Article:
Master this gardening technique with tips from our experts.

By Nashia Baker
October 08, 2020
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Most plants thrive in soil—some, however, can actually begin their life cycle in water, through a process called propagation. According to Gary Pilarchik of The Rusted Garden, this method results in a clone of a parent plant. "You take cuttings from an established herb or vegetable plant and place the cuttings in water," he explains. "The cutting will send out roots. Eventually, you can plant the rooted cuttings outdoors—and they will mature into exact clones of the original plant."

Getty / Elva Etienne

This is also an inexpensive way to expand your garden, notes Tonya Barnett of FRESHCUTKY Cut Flower & Vegetable Garden. "Vegetative plant propagation through cuttings is an essential skill which allows home gardeners to multiply their favorite plants, as well as continue to beautify their green space on a limited budget," she shares. Ahead, we share tips from our garden experts to help you master this gardening method.

The Benefits

Used to starting seedlings in soil? That's not the only route to take, and there are a myriad of benefits to growing plants in water. It's a simple, straightforward process—which means any gardening novice is up to the task—that requires very few resources: All you need is water and plant cuttings, Barnett says. What's more, water propagation takes up less space and allows you to watch the development of the roots. Do keep in mind, however, that bacterial and fungal growth can occur in the propagation jars. To combat this issue, Pilarchik recommends adding one teaspoon of hydrogen peroxide in eight ounces of fresh water.

The Method

To properly propagate plants in water, begin by picking out a clean jar or vase (Barnett recommends using glass). It is then best to take cuttings from healthy plants that have not yet bloomed. "While stems with flowers can be propagated, the blooms will first need to be removed, as they can deplete the plant of much needed energy," she adds.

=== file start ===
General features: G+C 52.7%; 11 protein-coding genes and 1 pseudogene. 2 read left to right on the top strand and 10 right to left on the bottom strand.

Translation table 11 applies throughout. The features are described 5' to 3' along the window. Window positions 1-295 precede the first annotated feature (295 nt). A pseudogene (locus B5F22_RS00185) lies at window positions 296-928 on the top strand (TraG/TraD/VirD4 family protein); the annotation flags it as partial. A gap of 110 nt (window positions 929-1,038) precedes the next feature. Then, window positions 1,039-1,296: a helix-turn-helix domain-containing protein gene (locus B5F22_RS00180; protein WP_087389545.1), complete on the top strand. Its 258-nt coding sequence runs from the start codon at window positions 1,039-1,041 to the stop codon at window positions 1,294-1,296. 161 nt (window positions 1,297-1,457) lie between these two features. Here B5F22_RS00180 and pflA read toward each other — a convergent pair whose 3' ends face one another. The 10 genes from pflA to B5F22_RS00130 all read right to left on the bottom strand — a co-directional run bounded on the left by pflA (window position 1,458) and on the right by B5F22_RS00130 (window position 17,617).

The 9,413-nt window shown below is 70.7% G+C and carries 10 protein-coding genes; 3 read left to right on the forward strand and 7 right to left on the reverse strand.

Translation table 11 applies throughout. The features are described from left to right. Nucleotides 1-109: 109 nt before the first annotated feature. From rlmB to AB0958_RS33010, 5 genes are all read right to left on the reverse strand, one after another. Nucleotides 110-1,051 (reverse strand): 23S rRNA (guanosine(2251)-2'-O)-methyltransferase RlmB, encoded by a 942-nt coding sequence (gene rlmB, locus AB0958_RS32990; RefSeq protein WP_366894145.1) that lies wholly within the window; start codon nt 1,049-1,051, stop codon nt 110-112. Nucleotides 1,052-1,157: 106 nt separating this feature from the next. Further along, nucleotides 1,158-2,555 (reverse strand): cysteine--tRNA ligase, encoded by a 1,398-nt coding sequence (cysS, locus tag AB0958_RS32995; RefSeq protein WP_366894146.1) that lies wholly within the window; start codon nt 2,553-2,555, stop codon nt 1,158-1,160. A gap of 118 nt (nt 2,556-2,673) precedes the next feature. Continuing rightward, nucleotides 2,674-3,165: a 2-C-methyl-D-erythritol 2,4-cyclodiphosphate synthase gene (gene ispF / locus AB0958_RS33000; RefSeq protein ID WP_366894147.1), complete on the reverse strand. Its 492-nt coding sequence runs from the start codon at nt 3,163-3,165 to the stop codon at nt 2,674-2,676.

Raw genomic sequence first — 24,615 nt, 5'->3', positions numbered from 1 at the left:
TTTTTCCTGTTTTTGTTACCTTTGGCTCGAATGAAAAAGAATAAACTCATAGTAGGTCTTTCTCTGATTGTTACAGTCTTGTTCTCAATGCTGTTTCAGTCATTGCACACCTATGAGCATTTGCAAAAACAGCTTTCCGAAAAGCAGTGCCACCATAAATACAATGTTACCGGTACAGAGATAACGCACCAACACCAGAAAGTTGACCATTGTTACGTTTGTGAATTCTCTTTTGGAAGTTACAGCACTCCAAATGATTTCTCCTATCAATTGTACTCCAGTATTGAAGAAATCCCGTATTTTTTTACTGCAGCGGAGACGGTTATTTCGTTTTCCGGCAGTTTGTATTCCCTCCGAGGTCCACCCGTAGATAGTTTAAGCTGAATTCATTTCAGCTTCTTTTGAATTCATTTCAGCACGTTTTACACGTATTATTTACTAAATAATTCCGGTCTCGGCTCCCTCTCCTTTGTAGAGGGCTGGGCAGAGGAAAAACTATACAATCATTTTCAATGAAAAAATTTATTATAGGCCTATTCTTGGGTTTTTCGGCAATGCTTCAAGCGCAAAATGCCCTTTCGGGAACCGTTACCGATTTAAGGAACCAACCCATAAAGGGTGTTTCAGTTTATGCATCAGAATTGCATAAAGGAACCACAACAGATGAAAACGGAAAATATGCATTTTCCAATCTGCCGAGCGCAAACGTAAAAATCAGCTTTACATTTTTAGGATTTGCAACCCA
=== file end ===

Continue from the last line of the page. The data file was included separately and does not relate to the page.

Wear gloves and use a sharp knife or a pair of garden shears to cut six inches up from the base of the plant's stem, just below the leaf node. Once you've made your cut, Barnett says to remove any excess foliage. In general, Pilarchik notes, most cuttings should be about four inches long; two inches of the stem should be submerged in the water. Keep your cuttings indoors while they establish, as "the regulated temperature of a home will prevent stress and allow them to focus on rooting," adds Pilarchik.

Growing Your Plants

Your cuttings will grow best on a windowsill with bright, indirect sunlight. "Six to eight hours of sun is perfect to continue photosynthesis and support the plant," Pilarchik shares. "Water should be changed once or twice a week, but it is most important to add water when the level drops and exposes roots to the air." While it varies based on the species, you will typically begin seeing root after five days' time; at most, plants take up to four weeks to establish. "Plants should be removed and potted into a soil mixture when new roots reach a length of roughly one inch," Barnett says. "Water each new planting well, and then, return it to the windowsill or begin the hardening off process."

The Best Plants to Grow

"Before attempting to propagate plants in water, it is best to research whether or not this technique will be a viable option for the specific species in question," Barnett advises. Most tropical plants can be propagated; she adds that coleus, begonias, and pelargoniums are best for gardeners who want to overwinter a few species.

Pilarchik adds that tomatoes and basil are particularly good for propagation. "A water propagated tomato cutting or clone can save you six to eight weeks in getting a new plant to maturity," he says. "In gardens with a short growing season, this is a great benefit. Basil can be slow to germinate or run into other issues when planted as seeds. Planting a clone allows you to avoid these issues, and the plant will establish and develop more quickly." To propagate a tomato plant in water, he says to remove the "tomato sucker," which grows between the main stem and leaf. Remove this cutting when it is two to four inches tall. As for basil? He says to cut three to four inches of the stem below the leaf node. Place these cuttings in water and you should see them begin to root by seven days at most. These plants can then be placed in the soil when the root clusters are one to two inches long.

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